Will Wilson is a former GOVERNING correspondent.E-mail: email@example.com
State legislators are taking a new interest in DNA databases and in whether the evidence stored in them skirts rules about privacy and security.
The focus of attention is on local databases. These are systems operated outside of the national DNA database network, known as CODIS. CODIS--the Combined DNA Index System--is run by the FBI but links genetic samples stored in state databases. The rules on whose material can or cannot be part of the CODIS system are clear: The FBI cannot store samples from suspects who have been acquitted or those who voluntarily supply a DNA sample to prove their innocence.
This is not true of the local databases, which collect and store samples from a wider variety of sources, such as crime victims and suspects. While there are no laws preventing local databases from collecting or storing this data, the amassing of such material has been raising concerns that the databases infringe on the rights of innocent citizens and that their unregulated laboratory procedures could lead to misuse of the genetic samples.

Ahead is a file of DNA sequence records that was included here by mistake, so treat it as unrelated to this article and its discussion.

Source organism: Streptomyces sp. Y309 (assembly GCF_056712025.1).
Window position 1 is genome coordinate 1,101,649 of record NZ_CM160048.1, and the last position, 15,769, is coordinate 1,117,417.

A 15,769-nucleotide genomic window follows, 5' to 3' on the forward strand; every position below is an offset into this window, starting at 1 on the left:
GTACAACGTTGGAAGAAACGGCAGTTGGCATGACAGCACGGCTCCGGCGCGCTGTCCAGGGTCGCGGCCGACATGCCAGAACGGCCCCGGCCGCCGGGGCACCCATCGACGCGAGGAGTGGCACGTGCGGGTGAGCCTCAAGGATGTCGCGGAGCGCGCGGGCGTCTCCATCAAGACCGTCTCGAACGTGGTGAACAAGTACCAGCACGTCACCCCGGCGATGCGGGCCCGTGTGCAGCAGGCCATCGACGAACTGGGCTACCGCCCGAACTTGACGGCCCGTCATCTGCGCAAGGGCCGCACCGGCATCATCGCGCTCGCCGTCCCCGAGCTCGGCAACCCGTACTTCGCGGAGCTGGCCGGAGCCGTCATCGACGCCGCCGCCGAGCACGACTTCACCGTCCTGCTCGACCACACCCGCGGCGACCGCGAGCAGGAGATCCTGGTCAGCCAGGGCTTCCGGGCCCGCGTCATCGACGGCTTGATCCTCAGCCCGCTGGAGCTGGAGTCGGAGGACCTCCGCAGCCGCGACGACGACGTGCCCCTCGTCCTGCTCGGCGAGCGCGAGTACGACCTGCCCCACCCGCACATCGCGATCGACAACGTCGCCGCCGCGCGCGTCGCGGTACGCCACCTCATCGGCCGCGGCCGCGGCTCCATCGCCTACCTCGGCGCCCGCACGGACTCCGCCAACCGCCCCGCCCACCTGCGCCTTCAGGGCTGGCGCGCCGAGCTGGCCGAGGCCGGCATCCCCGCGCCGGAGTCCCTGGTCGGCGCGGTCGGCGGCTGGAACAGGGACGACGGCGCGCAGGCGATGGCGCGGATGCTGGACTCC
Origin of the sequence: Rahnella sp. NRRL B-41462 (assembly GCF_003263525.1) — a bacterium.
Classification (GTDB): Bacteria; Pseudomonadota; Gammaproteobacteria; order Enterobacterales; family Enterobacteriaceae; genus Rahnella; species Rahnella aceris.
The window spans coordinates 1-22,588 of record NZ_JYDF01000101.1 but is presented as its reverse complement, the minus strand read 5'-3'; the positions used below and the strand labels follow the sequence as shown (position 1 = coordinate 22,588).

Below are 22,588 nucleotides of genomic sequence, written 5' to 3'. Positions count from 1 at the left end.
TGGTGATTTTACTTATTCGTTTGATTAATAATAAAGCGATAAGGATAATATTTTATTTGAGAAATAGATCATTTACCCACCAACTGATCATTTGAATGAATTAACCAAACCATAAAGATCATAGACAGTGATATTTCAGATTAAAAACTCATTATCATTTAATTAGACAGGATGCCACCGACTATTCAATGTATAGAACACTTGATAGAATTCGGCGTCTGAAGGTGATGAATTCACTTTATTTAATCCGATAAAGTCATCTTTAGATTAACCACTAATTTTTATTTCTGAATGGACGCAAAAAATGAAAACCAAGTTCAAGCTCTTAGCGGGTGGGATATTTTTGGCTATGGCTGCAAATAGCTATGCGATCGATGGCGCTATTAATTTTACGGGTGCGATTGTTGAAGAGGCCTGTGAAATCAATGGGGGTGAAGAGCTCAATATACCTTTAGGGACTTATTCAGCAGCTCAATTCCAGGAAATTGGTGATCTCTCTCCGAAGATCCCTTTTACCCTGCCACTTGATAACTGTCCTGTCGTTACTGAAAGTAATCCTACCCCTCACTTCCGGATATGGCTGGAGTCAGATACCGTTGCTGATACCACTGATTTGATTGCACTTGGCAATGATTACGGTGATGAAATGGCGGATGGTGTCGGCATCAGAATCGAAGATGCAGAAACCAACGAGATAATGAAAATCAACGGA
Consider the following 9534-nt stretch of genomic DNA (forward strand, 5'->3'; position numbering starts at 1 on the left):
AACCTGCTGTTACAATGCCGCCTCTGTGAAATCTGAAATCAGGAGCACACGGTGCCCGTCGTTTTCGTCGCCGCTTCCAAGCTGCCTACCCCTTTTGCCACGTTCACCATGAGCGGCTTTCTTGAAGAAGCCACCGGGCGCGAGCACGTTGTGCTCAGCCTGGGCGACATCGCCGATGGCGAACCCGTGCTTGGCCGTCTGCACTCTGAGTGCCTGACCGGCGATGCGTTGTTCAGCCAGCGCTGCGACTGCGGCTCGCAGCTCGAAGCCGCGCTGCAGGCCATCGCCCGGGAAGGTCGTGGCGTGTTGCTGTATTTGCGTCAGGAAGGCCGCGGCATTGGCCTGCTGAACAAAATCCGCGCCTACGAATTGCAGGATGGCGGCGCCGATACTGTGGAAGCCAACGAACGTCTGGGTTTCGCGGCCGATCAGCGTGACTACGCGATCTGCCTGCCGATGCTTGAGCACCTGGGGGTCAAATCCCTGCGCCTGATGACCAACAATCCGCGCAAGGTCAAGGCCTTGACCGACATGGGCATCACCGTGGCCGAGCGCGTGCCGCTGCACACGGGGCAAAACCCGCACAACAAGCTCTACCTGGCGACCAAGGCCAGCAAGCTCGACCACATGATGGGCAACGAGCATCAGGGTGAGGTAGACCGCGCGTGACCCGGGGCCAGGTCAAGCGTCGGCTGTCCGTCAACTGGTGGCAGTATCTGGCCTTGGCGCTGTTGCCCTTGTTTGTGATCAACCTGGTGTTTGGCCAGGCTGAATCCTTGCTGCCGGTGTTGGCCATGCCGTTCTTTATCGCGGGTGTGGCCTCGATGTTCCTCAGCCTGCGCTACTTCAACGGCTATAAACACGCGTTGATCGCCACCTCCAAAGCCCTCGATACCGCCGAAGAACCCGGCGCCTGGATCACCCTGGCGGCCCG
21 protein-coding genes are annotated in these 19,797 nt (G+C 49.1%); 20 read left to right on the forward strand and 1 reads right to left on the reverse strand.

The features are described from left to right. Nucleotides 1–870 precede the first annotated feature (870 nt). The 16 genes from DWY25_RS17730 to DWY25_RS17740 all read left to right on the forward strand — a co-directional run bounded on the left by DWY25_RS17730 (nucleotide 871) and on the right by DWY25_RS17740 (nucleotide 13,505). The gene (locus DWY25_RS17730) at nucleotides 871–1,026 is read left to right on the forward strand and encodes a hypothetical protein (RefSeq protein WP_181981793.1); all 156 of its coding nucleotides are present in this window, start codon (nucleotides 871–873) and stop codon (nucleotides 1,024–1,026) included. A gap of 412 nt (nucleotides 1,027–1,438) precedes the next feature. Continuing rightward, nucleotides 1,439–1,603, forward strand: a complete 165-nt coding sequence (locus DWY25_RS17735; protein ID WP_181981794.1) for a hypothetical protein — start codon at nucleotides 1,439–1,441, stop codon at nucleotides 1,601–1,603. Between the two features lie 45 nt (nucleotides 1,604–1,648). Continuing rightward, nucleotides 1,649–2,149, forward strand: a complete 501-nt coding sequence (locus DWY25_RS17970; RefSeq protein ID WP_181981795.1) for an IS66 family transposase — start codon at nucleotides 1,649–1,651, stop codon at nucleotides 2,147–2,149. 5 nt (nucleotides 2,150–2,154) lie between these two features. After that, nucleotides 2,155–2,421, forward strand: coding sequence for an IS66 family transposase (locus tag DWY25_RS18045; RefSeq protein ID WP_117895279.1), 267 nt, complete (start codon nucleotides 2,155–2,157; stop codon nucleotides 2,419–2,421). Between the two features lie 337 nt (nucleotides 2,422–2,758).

At least five states--California, Florida, Illinois, Missouri and New York--have local databases. New York is home to at least eight of them, and that has gotten the attention of New York State Assemblyman Joseph Lentos. He is sponsoring legislation to restrict their operation.
Lentos wants to ensure that state law stays ahead of rapidly changing technology and science. "DNA is a whole different world," he says. "We want to make sure that it's handled carefully."